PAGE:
Late February’s best music review
The end of February brings a pair of concerts to Krakow’s most forward-thinking jazz venue, Alchemia, that count as real events on the local music scene. The first is Gato Libre (Feb. 23), an ensemble of Japanese avant-jazz musicians who concentrate on Central European folk music for this project (the members are: Natsuki Tamura on trumpet, Satoko Fujii on accordion, Kazuhiko Tsumura on guitar and Norikatsu Koreyasu on bass). The first track on their recent round-the-world live record (“Nomad”) was recorded in Krakow – and so it’s safe to say this group enjoys playing here.
Reviews of the band’s work tend to match the strangeness of their premise. Jim Santella of “All about Jazz” notes that “Slowly and deliberately, the music walks you through the streets and welcomes you with open arms,” and moreover “its casual four-part message roams free as a bird (or cat).” Without commenting on the wisdom of these remarks, it is true that there is often a tremendous warmth and accessible joy to this music – Dave Douglas’s stripped-down projects are not a bad reference point – that makes asking whether or not Japanese people can play Central European folk music a bit redundant.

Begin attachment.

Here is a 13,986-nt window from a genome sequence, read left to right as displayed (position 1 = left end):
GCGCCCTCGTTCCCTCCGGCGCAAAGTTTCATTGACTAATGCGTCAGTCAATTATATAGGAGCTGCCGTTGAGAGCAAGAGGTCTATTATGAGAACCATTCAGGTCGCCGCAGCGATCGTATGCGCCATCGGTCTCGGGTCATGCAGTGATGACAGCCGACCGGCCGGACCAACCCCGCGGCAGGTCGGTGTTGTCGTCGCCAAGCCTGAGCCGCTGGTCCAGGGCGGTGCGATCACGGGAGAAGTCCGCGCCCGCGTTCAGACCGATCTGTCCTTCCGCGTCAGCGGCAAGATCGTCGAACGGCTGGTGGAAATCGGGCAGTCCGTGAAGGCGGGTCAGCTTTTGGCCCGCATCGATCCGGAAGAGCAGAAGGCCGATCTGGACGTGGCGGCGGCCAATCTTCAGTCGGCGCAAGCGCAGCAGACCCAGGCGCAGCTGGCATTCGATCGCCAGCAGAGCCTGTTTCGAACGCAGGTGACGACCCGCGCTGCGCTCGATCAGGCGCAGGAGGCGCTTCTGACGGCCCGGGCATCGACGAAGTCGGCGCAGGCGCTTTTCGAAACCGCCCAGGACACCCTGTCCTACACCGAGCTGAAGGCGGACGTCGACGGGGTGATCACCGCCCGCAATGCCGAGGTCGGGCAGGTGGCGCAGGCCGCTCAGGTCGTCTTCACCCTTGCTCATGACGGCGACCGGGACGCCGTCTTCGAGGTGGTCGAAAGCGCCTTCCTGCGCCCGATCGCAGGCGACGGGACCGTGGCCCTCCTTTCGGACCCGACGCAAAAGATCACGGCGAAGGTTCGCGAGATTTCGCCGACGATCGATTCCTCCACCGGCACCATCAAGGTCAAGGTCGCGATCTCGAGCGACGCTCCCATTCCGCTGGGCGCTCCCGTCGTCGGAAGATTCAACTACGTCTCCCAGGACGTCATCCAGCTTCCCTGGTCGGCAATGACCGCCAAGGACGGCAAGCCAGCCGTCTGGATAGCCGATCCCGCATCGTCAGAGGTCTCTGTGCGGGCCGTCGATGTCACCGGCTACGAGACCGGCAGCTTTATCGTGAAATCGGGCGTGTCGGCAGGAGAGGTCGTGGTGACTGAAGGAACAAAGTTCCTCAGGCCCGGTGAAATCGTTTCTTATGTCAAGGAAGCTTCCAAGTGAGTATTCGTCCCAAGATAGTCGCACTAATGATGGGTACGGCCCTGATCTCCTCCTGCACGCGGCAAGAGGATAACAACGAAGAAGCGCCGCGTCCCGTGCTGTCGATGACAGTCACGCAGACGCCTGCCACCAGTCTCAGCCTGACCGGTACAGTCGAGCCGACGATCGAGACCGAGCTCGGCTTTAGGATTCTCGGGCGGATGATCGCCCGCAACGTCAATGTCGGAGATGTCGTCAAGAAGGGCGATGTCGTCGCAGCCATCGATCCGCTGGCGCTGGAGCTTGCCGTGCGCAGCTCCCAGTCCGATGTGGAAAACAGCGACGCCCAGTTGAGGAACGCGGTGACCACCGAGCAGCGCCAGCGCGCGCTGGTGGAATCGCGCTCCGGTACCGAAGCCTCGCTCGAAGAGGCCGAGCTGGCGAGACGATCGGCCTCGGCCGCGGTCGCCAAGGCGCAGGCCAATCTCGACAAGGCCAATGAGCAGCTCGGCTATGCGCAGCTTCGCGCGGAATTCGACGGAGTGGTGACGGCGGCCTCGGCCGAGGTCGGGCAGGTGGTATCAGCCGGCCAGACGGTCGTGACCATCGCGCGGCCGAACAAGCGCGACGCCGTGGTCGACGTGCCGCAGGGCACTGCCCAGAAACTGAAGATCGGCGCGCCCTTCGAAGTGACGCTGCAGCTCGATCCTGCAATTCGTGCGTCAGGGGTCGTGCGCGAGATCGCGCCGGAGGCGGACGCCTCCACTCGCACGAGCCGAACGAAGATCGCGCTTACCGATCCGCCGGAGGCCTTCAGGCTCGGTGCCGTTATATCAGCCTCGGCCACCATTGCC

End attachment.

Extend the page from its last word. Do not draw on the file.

Three days later (Feb. 26) Alchemia will be hosting Chicago’s Dragons 1976 (Tim Daisy – percussion, Jason Ajemian – bass, Aram Shelton – saxophones). Tim Daisy visited us just two months ago with Rob Mazurek’s Exploding Star Orchestra, and before that with the Vandermark 5.
Anyone familiar with the former’s projects (Chicago Underground Trio, Isotope 217, etc.) will have a pretty good idea of what to expect from Dragons, who are equally unwilling to draw lines between new jazz, post-rock, folk, American indie music and electronica.
The Chicago music scene has carved itself quite special niche in this respect, and one that nicely complements the recent jazz movements in Poland.
Expect music that experiments quite freely with structure – or abandons it altogether – but nonetheless remains easy on the ear.